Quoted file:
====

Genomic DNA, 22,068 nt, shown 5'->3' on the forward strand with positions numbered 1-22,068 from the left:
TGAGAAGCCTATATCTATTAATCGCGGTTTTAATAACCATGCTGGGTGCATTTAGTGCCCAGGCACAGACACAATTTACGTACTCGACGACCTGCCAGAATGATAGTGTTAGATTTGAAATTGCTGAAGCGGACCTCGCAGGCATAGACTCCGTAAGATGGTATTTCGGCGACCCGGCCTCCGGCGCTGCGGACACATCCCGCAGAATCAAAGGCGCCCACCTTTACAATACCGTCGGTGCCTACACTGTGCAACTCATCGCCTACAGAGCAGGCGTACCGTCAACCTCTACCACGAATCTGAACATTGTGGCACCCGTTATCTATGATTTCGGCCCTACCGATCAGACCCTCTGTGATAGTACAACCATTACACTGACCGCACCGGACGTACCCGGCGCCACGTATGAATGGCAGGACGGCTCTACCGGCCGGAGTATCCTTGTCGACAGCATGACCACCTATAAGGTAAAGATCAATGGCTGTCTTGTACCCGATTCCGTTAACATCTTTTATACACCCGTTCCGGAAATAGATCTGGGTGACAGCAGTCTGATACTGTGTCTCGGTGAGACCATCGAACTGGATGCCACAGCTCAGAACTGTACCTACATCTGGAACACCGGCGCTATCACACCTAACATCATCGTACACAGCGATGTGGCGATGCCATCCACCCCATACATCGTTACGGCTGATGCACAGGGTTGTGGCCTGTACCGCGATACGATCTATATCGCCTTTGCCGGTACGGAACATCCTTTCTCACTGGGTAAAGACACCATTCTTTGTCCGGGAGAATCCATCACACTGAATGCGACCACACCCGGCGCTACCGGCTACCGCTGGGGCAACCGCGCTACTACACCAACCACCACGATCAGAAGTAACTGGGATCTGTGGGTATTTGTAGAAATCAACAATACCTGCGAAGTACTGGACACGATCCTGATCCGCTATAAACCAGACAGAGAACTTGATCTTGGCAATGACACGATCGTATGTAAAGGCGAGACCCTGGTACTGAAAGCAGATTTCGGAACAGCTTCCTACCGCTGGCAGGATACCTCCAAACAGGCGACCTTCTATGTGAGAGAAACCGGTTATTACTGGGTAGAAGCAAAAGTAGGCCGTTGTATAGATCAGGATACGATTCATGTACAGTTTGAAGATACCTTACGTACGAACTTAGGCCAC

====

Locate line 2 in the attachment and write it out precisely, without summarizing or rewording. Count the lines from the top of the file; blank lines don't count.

TGAGAAGCCTATATCTATTAATCGCGGTTTTAATAACCATGCTGGGTGCATTTAGTGCCCAGGCACAGACACAATTTACGTACTCGACGACCTGCCAGAATGATAGTGTTAGATTTGAAATTGCTGAAGCGGACCTCGCAGGCATAGACTCCGTAAGATGGTATTTCGGCGACCCGGCCTCCGGCGCTGCGGACACATCCCGCAGAATCAAAGGCGCCCACCTTTACAATACCGTCGGTGCCTACACTGTGCAACTCATCGCCTACAGAGCAGGCGTACCGTCAACCTCTACCACGAATCTGAACATTGTGGCACCCGTTATCTATGATTTCGGCCCTACCGATCAGACCCTCTGTGATAGTACAACCATTACACTGACCGCACCGGACGTACCCGGCGCCACGTATGAATGGCAGGACGGCTCTACCGGCCGGAGTATCCTTGTCGACAGCATGACCACCTATAAGGTAAAGATCAATGGCTGTCTTGTACCCGATTCCGTTAACATCTTTTATACACCCGTTCCGGAAATAGATCTGGGTGACAGCAGTCTGATACTGTGTCTCGGTGAGACCATCGAACTGGATGCCACAGCTCAGAACTGTACCTACATCTGGAACACCGGCGCTATCACACCTAACATCATCGTACACAGCGATGTGGCGATGCCATCCACCCCATACATCGTTACGGCTGATGCACAGGGTTGTGGCCTGTACCGCGATACGATCTATATCGCCTTTGCCGGTACGGAACATCCTTTCTCACTGGGTAAAGACACCATTCTTTGTCCGGGAGAATCCATCACACTGAATGCGACCACACCCGGCGCTACCGGCTACCGCTGGGGCAACCGCGCTACTACACCAACCACCACGATCAGAAGTAACTGGGATCTGTGGGTATTTGTAGAAATCAACAATACCTGCGAAGTACTGGACACGATCCTGATCCGCTATAAACCAGACAGAGAACTTGATCTTGGCAATGACACGATCGTATGTAAAGGCGAGACCCTGGTACTGAAAGCAGATTTCGGAACAGCTTCCTACCGCTGGCAGGATACCTCCAAACAGGCGACCTTCTATGTGAGAGAAACCGGTTATTACTGGGTAGAAGCAAAAGTAGGCCGTTGTATAGATCAGGATACGATTCATGTACAGTTTGAAGATACCTTACGTACGAACTTAGGCCAC